Retirement Age 'Could Rise to 80'; Research on Prolonging Life May Extend Careers as Pension Costs Rocket
Byline: EDMUND TIRBUTT
EXPERIMENTS on mice could have far-reaching effects on pensions, including raising the retirement age to 80.
Nature magazine reports that mice bred with a modified gene are more resistant to the cell damage that causes ageing.
It says that a similar process could do the same for humans.
Life-prolonging gene transplants would lead to lower life insurance premiums, but would have serious implications for everyone planning to enjoy a comfortable retirement.
Workers with personal pensions, and many employees in company schemes, must buy an annuity when they reach retirement.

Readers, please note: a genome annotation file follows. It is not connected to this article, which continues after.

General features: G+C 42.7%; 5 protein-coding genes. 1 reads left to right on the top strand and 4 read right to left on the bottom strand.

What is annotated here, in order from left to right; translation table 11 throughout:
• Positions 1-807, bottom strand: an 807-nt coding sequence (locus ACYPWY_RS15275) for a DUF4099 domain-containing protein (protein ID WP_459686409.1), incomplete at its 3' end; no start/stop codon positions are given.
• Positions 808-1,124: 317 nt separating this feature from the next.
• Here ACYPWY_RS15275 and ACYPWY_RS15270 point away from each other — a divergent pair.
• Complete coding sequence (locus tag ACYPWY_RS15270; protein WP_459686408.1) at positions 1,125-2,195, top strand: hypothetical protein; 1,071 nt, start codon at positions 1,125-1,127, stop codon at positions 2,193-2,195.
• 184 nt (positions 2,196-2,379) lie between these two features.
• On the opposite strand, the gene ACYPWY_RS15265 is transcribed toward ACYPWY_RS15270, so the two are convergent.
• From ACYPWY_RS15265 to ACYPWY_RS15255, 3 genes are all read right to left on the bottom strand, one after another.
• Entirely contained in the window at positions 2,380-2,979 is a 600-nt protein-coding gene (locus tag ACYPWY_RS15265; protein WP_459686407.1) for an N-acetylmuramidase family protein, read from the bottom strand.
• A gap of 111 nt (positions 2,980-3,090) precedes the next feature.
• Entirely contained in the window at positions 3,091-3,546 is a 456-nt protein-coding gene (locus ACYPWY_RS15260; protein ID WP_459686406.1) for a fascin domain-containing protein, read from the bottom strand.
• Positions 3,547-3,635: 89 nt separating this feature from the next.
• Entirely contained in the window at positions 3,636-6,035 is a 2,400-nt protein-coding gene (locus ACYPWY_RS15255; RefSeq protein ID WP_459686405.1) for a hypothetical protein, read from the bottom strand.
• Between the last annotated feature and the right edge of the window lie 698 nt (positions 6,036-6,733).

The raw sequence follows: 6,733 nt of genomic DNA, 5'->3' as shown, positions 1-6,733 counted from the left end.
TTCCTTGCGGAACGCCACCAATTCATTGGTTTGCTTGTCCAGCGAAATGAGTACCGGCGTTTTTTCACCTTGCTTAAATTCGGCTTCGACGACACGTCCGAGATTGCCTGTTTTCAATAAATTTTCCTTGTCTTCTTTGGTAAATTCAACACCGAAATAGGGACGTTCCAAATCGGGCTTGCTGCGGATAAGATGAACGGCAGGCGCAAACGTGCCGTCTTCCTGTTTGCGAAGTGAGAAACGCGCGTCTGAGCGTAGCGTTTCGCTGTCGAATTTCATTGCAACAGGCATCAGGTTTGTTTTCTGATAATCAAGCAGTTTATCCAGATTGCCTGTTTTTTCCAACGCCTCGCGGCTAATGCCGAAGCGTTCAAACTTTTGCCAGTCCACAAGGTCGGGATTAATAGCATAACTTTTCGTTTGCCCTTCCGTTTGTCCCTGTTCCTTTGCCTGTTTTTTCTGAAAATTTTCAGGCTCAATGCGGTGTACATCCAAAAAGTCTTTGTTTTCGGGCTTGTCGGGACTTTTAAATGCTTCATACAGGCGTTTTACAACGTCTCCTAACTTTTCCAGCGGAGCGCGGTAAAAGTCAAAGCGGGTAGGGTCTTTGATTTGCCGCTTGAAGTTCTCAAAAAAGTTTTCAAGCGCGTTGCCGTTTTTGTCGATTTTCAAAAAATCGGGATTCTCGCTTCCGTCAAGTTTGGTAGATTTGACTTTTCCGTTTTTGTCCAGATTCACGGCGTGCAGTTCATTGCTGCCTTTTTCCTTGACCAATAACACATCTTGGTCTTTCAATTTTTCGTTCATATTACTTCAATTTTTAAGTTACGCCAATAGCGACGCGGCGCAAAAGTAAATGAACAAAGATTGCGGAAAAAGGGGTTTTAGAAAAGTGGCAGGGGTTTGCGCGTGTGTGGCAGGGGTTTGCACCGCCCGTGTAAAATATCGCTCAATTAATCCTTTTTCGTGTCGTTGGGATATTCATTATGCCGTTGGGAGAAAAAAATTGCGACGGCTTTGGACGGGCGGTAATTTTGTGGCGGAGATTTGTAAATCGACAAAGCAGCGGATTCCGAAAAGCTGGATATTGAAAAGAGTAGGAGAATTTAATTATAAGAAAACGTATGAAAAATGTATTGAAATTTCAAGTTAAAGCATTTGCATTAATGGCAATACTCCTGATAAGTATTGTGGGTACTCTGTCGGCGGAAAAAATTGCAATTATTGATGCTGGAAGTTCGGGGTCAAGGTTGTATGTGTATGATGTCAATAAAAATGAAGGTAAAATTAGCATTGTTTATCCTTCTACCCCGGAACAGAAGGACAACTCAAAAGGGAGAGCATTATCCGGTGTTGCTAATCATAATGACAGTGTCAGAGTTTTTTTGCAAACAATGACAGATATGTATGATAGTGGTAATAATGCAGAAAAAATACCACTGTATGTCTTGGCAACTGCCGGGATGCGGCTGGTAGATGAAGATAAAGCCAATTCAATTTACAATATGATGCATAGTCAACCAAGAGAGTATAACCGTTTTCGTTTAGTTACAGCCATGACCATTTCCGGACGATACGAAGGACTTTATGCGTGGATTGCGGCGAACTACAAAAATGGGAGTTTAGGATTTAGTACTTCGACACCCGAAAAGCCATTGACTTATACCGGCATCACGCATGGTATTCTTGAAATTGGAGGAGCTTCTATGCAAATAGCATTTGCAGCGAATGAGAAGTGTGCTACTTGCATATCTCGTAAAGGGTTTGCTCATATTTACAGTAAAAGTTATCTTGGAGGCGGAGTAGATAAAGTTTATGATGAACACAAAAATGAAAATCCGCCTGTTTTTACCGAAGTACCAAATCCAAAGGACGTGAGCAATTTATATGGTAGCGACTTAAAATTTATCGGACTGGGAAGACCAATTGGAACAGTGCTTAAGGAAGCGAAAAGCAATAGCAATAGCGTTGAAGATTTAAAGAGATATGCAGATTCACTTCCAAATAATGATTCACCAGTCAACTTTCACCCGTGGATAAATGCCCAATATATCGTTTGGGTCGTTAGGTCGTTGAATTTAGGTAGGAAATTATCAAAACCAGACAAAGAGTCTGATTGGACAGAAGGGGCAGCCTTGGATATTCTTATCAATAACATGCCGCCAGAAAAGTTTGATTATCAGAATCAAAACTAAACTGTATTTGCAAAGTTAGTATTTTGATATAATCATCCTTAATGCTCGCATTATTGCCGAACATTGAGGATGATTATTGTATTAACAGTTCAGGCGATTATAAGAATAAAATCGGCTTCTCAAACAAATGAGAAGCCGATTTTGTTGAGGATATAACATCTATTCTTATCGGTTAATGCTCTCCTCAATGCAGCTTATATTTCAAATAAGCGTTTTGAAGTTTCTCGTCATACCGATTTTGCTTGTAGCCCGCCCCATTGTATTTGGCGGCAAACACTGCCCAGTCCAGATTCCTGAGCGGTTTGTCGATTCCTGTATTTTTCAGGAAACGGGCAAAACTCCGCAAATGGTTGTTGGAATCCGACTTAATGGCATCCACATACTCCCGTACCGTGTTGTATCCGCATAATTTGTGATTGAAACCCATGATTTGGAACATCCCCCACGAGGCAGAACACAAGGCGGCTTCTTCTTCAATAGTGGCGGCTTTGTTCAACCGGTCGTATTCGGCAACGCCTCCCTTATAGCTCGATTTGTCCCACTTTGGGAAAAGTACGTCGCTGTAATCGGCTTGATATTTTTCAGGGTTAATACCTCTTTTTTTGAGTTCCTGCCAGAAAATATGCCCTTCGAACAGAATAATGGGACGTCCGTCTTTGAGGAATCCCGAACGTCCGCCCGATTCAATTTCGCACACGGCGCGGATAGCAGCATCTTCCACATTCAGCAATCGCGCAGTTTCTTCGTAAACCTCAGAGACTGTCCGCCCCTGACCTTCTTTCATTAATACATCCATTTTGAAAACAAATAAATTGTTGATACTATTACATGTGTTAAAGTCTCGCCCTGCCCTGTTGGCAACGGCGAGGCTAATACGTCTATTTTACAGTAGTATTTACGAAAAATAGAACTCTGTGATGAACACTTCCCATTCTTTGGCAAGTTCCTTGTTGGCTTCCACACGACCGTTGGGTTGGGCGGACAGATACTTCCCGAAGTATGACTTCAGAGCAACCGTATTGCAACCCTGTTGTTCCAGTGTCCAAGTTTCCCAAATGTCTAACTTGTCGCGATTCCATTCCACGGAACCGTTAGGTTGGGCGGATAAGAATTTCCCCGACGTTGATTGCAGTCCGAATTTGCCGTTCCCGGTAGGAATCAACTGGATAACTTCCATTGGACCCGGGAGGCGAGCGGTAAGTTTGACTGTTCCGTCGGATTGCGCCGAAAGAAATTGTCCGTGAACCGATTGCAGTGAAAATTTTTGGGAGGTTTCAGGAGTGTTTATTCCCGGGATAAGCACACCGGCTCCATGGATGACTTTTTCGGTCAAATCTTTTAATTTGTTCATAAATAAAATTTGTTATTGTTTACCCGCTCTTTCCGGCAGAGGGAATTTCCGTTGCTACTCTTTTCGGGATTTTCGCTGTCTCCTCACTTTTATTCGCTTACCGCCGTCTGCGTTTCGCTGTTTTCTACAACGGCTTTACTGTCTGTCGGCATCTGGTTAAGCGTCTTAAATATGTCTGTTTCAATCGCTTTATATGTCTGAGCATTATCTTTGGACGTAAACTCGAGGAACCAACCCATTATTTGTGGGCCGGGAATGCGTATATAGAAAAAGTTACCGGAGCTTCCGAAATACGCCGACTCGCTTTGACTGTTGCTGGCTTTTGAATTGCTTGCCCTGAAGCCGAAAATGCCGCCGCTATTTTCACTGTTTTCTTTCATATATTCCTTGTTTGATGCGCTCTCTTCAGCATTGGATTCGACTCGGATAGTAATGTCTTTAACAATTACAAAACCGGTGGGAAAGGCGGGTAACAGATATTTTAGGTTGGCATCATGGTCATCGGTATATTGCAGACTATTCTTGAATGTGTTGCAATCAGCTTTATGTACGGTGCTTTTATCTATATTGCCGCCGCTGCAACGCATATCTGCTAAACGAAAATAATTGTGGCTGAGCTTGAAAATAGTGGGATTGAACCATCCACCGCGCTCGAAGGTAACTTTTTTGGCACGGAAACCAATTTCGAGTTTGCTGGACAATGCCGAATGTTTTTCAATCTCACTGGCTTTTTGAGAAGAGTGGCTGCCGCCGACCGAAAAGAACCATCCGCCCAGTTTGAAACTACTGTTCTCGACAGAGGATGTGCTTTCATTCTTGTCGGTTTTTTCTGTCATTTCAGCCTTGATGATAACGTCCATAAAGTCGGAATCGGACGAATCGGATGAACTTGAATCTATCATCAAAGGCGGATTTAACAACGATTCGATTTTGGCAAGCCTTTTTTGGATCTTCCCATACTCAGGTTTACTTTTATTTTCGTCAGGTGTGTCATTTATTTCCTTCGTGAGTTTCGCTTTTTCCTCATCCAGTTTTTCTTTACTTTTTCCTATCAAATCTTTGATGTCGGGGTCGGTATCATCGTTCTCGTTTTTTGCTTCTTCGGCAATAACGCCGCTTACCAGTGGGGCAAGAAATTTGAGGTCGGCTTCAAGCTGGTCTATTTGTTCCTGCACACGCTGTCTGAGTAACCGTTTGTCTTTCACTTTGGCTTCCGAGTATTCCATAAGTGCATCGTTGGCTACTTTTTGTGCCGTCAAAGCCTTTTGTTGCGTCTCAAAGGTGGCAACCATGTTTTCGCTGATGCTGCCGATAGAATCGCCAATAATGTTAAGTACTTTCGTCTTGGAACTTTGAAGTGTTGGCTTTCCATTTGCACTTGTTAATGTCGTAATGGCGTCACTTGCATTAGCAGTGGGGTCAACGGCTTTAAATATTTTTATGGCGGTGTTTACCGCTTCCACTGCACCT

These annuities pay a regular income for life.
But annuity rates have slumped in the Nineties and even longer life expectancy would cut them still further.
Peter Quinton, managing director of The Annuity Bureau, a London-based adviser, says: 'If a gene transplant became available, the implications for the annuity market could be serious. It could have such a huge effect on state pension provision that drastic action would be required.
'Having to support an increasingly ageing population is already a major concern, but this could move the goalposts.
'The retirement age might have to be raised as high as 80 to allow the necessary pension funding to be arranged.' Insurance to protect against care costs in old age could also be affected, but much would depend on whether gene transplants had a positive effect on health as well as life expectancy. …